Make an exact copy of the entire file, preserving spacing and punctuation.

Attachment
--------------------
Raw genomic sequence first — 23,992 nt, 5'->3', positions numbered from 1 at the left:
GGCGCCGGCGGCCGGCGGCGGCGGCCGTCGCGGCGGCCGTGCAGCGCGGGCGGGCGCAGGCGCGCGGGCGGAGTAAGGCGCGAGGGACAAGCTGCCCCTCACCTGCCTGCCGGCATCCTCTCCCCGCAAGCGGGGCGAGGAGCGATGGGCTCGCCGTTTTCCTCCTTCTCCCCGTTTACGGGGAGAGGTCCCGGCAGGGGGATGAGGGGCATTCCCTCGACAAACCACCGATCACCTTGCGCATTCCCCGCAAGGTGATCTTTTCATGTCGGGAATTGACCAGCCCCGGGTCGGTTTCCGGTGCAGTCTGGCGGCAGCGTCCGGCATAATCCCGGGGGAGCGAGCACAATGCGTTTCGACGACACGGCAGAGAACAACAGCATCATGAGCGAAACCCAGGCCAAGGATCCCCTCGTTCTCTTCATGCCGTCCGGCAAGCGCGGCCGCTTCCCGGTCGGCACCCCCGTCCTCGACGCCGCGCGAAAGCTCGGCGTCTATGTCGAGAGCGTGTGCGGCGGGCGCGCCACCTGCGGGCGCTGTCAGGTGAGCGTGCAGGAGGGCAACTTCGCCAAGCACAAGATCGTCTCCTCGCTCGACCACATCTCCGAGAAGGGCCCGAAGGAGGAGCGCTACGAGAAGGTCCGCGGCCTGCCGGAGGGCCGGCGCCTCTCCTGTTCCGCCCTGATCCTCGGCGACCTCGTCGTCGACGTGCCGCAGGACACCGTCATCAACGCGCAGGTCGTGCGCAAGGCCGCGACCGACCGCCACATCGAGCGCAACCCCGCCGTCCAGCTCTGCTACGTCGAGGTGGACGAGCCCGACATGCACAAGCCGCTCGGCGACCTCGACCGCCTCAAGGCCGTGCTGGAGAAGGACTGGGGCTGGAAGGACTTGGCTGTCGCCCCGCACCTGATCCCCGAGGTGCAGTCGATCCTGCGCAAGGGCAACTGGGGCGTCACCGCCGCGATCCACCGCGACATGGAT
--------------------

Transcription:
Raw genomic sequence first — 23,992 nt, 5'->3', positions numbered from 1 at the left:
GGCGCCGGCGGCCGGCGGCGGCGGCCGTCGCGGCGGCCGTGCAGCGCGGGCGGGCGCAGGCGCGCGGGCGGAGTAAGGCGCGAGGGACAAGCTGCCCCTCACCTGCCTGCCGGCATCCTCTCCCCGCAAGCGGGGCGAGGAGCGATGGGCTCGCCGTTTTCCTCCTTCTCCCCGTTTACGGGGAGAGGTCCCGGCAGGGGGATGAGGGGCATTCCCTCGACAAACCACCGATCACCTTGCGCATTCCCCGCAAGGTGATCTTTTCATGTCGGGAATTGACCAGCCCCGGGTCGGTTTCCGGTGCAGTCTGGCGGCAGCGTCCGGCATAATCCCGGGGGAGCGAGCACAATGCGTTTCGACGACACGGCAGAGAACAACAGCATCATGAGCGAAACCCAGGCCAAGGATCCCCTCGTTCTCTTCATGCCGTCCGGCAAGCGCGGCCGCTTCCCGGTCGGCACCCCCGTCCTCGACGCCGCGCGAAAGCTCGGCGTCTATGTCGAGAGCGTGTGCGGCGGGCGCGCCACCTGCGGGCGCTGTCAGGTGAGCGTGCAGGAGGGCAACTTCGCCAAGCACAAGATCGTCTCCTCGCTCGACCACATCTCCGAGAAGGGCCCGAAGGAGGAGCGCTACGAGAAGGTCCGCGGCCTGCCGGAGGGCCGGCGCCTCTCCTGTTCCGCCCTGATCCTCGGCGACCTCGTCGTCGACGTGCCGCAGGACACCGTCATCAACGCGCAGGTCGTGCGCAAGGCCGCGACCGACCGCCACATCGAGCGCAACCCCGCCGTCCAGCTCTGCTACGTCGAGGTGGACGAGCCCGACATGCACAAGCCGCTCGGCGACCTCGACCGCCTCAAGGCCGTGCTGGAGAAGGACTGGGGCTGGAAGGACTTGGCTGTCGCCCCGCACCTGATCCCCGAGGTGCAGTCGATCCTGCGCAAGGGCAACTGGGGCGTCACCGCCGCGATCCACCGCGACATGGAT